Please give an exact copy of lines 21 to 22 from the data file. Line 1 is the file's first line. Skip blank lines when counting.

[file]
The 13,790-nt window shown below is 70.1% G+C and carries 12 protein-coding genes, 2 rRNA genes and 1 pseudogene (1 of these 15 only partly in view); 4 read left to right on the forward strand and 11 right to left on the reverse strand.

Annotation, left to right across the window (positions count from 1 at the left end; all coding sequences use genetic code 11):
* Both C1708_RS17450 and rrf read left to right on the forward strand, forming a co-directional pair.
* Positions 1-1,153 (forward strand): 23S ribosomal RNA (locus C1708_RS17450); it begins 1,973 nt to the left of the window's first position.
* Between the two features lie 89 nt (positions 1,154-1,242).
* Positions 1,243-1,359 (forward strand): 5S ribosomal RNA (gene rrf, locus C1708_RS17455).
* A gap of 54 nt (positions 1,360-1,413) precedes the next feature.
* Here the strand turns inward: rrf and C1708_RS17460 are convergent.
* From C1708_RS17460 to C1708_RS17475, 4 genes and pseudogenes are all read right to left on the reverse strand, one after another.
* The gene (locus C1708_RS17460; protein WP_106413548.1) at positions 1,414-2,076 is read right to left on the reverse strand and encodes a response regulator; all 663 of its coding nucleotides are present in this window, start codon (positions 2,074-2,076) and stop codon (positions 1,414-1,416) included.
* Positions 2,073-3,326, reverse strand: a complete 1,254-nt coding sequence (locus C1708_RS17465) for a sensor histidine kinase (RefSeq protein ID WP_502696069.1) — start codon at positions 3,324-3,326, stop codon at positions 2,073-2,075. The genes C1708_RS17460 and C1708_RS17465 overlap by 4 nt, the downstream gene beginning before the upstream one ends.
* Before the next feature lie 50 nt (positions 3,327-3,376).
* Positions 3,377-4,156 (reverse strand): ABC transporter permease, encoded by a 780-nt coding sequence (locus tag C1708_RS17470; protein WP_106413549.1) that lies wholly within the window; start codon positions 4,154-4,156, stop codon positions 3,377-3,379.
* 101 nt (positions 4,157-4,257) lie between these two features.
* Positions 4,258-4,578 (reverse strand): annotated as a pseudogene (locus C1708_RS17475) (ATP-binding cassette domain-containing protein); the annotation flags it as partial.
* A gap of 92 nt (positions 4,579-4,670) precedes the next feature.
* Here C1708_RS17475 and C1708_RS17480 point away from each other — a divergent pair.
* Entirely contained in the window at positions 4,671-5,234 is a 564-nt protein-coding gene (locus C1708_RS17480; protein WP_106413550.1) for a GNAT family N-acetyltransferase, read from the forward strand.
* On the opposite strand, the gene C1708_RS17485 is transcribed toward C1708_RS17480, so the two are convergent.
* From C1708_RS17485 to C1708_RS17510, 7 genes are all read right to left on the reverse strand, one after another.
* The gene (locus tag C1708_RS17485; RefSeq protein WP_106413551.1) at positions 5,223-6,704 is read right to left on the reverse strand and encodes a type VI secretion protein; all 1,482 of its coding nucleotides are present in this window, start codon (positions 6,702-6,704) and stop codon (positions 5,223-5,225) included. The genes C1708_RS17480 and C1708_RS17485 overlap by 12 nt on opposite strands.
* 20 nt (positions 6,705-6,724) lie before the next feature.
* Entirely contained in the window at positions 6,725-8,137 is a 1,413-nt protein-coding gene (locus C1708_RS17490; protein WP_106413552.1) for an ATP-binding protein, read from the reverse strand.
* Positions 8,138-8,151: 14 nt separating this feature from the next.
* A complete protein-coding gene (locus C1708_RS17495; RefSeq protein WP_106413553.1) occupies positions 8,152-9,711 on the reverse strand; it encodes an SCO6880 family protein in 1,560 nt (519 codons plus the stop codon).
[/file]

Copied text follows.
* The gene (locus tag C1708_RS17485; RefSeq protein WP_106413551.1) at positions 5,223-6,704 is read right to left on the reverse strand and encodes a type VI secretion protein; all 1,482 of its coding nucleotides are present in this window, start codon (positions 6,702-6,704) and stop codon (positions 5,223-5,225) included. The genes C1708_RS17480 and C1708_RS17485 overlap by 12 nt on opposite strands.
* 20 nt (positions 6,705-6,724) lie before the next feature.